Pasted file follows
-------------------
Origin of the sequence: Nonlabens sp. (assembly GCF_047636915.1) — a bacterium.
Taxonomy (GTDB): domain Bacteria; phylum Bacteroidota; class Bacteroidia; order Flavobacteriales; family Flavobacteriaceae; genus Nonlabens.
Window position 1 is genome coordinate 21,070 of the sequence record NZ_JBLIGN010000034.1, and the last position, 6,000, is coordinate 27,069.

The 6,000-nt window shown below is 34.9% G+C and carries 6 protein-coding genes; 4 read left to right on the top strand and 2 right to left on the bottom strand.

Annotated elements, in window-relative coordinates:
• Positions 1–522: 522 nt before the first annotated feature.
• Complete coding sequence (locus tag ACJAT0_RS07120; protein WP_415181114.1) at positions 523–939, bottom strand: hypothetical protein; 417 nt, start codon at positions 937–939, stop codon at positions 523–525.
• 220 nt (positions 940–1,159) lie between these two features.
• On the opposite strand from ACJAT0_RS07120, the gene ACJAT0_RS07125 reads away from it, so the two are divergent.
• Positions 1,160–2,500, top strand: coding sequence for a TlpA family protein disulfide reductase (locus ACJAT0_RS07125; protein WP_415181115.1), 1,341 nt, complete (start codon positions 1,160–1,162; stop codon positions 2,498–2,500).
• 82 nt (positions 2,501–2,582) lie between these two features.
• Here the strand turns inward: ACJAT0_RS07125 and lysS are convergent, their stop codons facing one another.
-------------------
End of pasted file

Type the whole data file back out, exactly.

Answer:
Origin of the sequence: Nonlabens sp. (assembly GCF_047636915.1) — a bacterium.
Taxonomy (GTDB): domain Bacteria; phylum Bacteroidota; class Bacteroidia; order Flavobacteriales; family Flavobacteriaceae; genus Nonlabens.
Window position 1 is genome coordinate 21,070 of the sequence record NZ_JBLIGN010000034.1, and the last position, 6,000, is coordinate 27,069.

The 6,000-nt window shown below is 34.9% G+C and carries 6 protein-coding genes; 4 read left to right on the top strand and 2 right to left on the bottom strand.

Annotated elements, in window-relative coordinates:
• Positions 1–522: 522 nt before the first annotated feature.
• Complete coding sequence (locus tag ACJAT0_RS07120; protein WP_415181114.1) at positions 523–939, bottom strand: hypothetical protein; 417 nt, start codon at positions 937–939, stop codon at positions 523–525.
• 220 nt (positions 940–1,159) lie between these two features.
• On the opposite strand from ACJAT0_RS07120, the gene ACJAT0_RS07125 reads away from it, so the two are divergent.
• Positions 1,160–2,500, top strand: coding sequence for a TlpA family protein disulfide reductase (locus ACJAT0_RS07125; protein WP_415181115.1), 1,341 nt, complete (start codon positions 1,160–1,162; stop codon positions 2,498–2,500).
• 82 nt (positions 2,501–2,582) lie between these two features.
• Here the strand turns inward: ACJAT0_RS07125 and lysS are convergent, their stop codons facing one another.